Michel deludes himself with Nietzschean philosophy, unable to sustain human connections and addicted to the adrenaline of the thief’s creed. Director Robert Bresson drains all emotion and vitality from Michel’s self-inflicted suffering: he becomes Tabula Rosa for the audience to project upon, the silver screen that reflects the dim light of apathy and dishonesty.
Michel remains elusive and disconnected, his shock of dark hair and vapid features a template, a man who seems to care very little for others except in a way that is beneficial to him. He must be urged to visit his dying mother and it is revealed later that he stole from her too, and he is without remorse. He is truly happy when he joins in a conspiracy, finally able to share a common interest. Bresson films a fantastically choreographed fête of thievery upon a train where Michel’s elation is an orgasm of dishonest delight. Bresson’s use of a tight close-up of fingers massaging buttons, gently caressing jackets and deftly slipping inside for the payoff: an incantation of sexual energy.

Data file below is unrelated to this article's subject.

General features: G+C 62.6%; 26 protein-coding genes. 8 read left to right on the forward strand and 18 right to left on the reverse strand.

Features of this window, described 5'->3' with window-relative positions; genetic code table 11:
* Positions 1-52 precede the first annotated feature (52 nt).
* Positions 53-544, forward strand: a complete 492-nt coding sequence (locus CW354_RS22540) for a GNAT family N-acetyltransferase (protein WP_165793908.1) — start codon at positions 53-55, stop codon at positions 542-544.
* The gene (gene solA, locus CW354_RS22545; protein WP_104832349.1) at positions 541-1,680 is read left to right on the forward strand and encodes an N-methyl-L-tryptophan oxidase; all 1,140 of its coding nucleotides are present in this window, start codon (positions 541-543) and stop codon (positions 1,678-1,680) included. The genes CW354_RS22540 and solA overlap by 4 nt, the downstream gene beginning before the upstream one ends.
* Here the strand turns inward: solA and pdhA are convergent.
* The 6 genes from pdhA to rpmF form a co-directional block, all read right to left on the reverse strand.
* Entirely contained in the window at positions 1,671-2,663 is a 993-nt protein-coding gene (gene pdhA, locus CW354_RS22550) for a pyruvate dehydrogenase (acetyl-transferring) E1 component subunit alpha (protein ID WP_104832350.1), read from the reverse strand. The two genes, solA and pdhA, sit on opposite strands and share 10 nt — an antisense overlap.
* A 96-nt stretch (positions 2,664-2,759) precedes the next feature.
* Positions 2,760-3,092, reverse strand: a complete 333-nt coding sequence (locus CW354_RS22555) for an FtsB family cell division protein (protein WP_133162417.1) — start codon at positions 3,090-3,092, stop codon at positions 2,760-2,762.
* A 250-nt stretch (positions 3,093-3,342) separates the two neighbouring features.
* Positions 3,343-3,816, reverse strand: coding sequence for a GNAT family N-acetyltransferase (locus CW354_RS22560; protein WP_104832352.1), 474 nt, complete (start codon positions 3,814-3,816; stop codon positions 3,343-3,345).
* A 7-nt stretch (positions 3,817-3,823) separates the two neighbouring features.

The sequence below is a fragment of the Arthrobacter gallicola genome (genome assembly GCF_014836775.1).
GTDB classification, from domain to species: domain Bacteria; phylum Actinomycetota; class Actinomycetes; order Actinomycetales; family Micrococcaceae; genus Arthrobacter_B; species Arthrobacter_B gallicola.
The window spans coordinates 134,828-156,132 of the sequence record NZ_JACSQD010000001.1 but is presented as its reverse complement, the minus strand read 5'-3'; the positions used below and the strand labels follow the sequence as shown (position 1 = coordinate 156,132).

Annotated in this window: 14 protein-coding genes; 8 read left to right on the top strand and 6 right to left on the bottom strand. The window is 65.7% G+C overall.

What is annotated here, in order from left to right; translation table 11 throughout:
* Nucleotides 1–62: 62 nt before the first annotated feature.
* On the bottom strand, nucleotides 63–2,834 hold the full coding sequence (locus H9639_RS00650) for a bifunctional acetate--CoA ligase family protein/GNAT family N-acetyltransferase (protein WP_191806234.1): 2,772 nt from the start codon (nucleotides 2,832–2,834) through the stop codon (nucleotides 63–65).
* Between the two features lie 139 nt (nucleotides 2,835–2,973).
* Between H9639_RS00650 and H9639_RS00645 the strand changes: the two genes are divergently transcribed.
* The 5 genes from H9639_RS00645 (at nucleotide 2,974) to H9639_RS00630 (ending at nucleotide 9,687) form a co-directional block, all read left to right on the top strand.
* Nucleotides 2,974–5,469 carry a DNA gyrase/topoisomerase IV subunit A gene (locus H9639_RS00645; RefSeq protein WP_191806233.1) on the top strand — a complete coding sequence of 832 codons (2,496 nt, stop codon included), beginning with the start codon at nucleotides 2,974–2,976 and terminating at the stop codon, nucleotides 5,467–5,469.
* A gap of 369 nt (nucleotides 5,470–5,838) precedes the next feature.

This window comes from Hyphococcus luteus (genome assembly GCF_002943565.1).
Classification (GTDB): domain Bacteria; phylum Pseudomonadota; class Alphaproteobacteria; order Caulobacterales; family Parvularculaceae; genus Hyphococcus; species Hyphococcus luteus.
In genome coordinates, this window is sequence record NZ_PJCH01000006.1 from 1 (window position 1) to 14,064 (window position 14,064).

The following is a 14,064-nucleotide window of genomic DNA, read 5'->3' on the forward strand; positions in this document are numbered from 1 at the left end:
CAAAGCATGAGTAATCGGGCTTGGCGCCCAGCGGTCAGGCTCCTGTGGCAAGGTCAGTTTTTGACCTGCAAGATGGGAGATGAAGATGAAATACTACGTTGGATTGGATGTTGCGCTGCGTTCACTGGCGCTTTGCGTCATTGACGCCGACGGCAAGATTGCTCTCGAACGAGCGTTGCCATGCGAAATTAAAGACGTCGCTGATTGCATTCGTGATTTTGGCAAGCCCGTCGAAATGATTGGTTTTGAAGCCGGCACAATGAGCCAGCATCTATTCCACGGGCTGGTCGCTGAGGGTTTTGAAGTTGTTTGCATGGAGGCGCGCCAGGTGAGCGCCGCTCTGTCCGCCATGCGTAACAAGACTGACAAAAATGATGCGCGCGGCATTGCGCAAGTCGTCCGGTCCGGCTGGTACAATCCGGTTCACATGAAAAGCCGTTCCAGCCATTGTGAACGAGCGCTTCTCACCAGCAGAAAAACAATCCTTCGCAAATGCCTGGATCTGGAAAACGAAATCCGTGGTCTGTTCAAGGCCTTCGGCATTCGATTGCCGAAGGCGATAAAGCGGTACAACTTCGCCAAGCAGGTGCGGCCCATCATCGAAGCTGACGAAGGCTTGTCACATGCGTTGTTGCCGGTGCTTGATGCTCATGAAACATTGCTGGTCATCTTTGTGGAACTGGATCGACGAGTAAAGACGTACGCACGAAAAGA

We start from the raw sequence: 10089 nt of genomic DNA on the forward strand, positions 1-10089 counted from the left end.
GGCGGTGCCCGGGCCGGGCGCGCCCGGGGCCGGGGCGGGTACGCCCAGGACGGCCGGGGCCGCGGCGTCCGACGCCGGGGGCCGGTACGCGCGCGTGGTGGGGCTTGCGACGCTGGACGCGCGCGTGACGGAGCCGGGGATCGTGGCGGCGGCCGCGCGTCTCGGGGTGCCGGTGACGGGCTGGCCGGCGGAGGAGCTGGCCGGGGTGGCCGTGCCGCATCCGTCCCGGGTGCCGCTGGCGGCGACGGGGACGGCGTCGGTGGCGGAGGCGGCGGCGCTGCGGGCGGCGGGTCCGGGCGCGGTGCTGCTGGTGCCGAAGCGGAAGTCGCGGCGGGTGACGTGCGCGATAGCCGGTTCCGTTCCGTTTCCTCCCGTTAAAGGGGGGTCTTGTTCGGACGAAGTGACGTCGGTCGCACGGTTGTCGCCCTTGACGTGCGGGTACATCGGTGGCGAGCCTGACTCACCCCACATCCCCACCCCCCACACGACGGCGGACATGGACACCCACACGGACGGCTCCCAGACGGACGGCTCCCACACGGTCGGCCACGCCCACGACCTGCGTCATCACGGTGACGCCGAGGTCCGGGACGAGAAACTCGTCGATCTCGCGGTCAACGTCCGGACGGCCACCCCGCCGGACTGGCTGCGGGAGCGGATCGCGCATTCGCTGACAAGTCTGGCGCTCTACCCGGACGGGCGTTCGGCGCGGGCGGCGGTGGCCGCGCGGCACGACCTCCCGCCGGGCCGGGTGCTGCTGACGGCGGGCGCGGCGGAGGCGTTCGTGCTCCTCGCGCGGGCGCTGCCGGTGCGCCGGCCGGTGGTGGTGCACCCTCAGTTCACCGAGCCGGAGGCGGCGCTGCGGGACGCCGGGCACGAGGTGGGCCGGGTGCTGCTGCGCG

Michel’s audaciousness is contrasted with the Police Inspector who toys with him, unable to bring a probable cause affidavit but fueling Michel’s troublesome spirit with the specter of guilt and loneliness. Fearing arrest, Michel leaves the country and Bresson utilizes a vertiginous jump cut in time that makes the narrative seem disorganized and chaotic, much like the paranoid allusions of the protagonist. Bresson makes suffering the fire that burns away the sophisticated veneer of self-delusion, and it’s through grief and sorrow that his characters discover their true natures. Michel eventually returns and plays the odds…but the (Jail)House always wins. His salvation is found through a lovely kiss separated by cold iron bars.
Final Grade: (A)